Also, the recent Fulton corridor infill narrative is a bit misleading, because those lots were empty due to city urban renewal efforts. It isn't like Fulton Street was ever bombed out; the city demolished half the neighborhood and then went broke, so they never finished rebuilding the blocks until very recently. The lingering lots were more a legacy of 70's-era municipal cutbacks (notice that all the urban renewal is early 70's stuff or stuff from the last 20 years, and nothing in-between).

And the city rezoned Bed Stuy a few years ago, allowing midrise towers. There were none previously because they weren't allowed, not necessarily because they wouldn't have been built.
Yes, the rezoning made repurposing the gas station - this one as well as those on Atlantic Avenue that are also being demolished - financially viable because of the costs of converting a gas station to residential. But there were plenty of under-utilized lots to build on, parking lots, as well as existing buildings to renovate, well before the rezoning. What is different now is that nearly all of Manhattan is at a very advanced stage of gentrification, so developers have had to move deep into the boroughs.
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  #189  
Old Posted Aug 28, 2019, 11:07 PM
edale edale is offline
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For the people who criticized me for daring to mention that I watched a documentary and actually learned something, might I ask what you suggest one do to learn about a topic they care to know more about? Are there any recent books you can recommend that go over the history of Detroit and how it reached the state that it's in today? Apparently having multiple degrees in urban planning, regularly visiting family in Detroit and its suburbs for decades, reading and exploring online resources, and watching documentaries about the city have left me totally ignorant and unable to speak about my thoughts on Detroit. So I'm curious how you all suggest I get educated on the topic. I aspire to be able to post as eloquently and offer the level of intellect that The North One brings to this forum...please advise.

Here is a link to the doc. Not that I think anyone here will actually watch it, but in case anyone gets curious, here it is:
https://www.pbssocal.org/programs/am...-route-tzx2ee/
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  #190  
Old Posted Aug 28, 2019, 11:56 PM
iheartthed iheartthed is offline
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Originally Posted by edale View Post
For the people who criticized me for daring to mention that I watched a documentary and actually learned something, might I ask what you suggest one do to learn about a topic they care to know more about? Are there any recent books you can recommend that go over the history of Detroit and how it reached the state that it's in today? Apparently having multiple degrees in urban planning, regularly visiting family in Detroit and its suburbs for decades, reading and exploring online resources, and watching documentaries about the city have left me totally ignorant and unable to speak about my thoughts on Detroit. So I'm curious how you all suggest I get educated on the topic. I aspire to be able to post as eloquently and offer the level of intellect that The North One brings to this forum...please advise.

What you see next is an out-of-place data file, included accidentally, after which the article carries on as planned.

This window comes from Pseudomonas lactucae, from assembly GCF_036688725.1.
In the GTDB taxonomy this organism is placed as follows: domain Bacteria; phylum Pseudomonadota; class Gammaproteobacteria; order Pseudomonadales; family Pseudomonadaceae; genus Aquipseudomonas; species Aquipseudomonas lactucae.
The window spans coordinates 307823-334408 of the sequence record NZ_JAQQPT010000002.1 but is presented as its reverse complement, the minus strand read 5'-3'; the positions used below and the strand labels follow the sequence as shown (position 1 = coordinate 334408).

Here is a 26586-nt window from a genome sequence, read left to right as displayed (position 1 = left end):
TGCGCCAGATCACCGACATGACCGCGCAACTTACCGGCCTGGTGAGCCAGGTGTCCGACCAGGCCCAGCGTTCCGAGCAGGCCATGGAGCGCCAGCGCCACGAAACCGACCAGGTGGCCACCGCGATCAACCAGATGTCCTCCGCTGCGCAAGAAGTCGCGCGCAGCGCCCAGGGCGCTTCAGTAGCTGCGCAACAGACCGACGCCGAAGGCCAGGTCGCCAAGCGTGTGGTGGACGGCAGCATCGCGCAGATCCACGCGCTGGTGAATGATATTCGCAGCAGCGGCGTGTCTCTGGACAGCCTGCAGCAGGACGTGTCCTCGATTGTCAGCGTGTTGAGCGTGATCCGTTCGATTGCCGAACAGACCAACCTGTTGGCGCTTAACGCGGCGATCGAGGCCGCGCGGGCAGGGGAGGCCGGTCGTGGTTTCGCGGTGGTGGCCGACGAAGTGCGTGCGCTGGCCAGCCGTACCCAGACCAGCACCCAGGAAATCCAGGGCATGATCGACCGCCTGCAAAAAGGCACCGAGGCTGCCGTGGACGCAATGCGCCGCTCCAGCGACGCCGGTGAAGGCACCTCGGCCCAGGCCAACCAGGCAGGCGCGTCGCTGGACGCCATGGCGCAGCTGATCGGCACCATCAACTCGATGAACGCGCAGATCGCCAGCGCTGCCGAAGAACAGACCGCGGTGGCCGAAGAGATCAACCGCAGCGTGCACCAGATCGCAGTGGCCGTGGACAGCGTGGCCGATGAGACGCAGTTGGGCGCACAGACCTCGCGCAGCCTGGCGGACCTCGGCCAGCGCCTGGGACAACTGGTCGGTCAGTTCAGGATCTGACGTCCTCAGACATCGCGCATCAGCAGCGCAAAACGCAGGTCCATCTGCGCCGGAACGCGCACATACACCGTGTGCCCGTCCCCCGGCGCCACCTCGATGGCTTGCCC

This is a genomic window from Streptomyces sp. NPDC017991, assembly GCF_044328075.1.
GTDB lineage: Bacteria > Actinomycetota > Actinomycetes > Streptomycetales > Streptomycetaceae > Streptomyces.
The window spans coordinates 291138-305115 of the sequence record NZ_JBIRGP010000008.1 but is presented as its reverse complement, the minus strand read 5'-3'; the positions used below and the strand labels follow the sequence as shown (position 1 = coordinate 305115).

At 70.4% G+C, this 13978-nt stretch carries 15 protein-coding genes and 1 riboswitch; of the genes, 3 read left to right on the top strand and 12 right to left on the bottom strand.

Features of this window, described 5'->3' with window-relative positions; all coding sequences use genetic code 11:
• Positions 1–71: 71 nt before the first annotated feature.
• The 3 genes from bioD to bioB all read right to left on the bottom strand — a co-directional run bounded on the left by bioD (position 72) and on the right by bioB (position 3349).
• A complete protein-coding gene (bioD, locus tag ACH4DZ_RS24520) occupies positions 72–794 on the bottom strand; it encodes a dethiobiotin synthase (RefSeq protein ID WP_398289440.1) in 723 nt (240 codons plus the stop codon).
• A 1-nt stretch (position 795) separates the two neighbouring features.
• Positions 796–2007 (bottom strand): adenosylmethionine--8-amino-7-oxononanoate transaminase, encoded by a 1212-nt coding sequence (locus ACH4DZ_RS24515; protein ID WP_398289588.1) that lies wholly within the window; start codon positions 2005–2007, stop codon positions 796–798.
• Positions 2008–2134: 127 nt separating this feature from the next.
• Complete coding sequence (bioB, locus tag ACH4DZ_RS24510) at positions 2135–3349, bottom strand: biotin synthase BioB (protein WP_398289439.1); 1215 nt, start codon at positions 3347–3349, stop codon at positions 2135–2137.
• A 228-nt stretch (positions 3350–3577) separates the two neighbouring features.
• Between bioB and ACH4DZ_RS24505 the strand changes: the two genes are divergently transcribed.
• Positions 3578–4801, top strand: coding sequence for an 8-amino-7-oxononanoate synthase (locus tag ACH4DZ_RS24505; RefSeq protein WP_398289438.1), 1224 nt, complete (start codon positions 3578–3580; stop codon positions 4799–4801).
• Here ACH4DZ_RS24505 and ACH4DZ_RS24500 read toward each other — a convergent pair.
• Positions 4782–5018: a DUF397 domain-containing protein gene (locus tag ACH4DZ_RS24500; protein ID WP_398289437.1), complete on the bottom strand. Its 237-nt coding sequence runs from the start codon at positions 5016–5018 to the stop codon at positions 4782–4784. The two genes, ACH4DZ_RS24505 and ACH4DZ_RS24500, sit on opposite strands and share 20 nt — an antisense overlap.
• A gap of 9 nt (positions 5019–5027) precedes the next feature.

Here is a link to the doc. Not that I think anyone here will actually watch it, but in case anyone gets curious, here it is:
https://www.pbssocal.org/programs/am...-route-tzx2ee/
I wasn't criticizing you for wanting to learn about Detroit, or for you suggesting to others that the documentary is informative. But you seemed to make an assessment about whether Detroit was a viable city based on the documentary (or at least you used the documentary to underline the point). The documentary could be, and probably is, mostly accurate but probably should not be used to make a sweeping conclusion about Detroit's future prospects.
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  #191  
Old Posted Aug 29, 2019, 1:00 AM
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Serious question: what’s the gayborhood in Detroit
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  #192  
Old Posted Aug 29, 2019, 1:54 AM
iheartthed iheartthed is offline
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Originally Posted by dc_denizen View Post
Serious question: what’s the gayborhood in Detroit
This area: https://www.google.com/maps/place/De...!4d-83.0457538

I don't think the area is as gay as it used to be, but Menjo's (corner of McNichols and Pontchartrain Blvd) is Detroit's most famous gay bar... And maybe the only one left? I think a lot of the older gay community moved a couple miles north along Woodward into neighboring Ferndale, but I haven't been to Ferndale in at least a decade, so I don't know if it's really that gayborhood-y.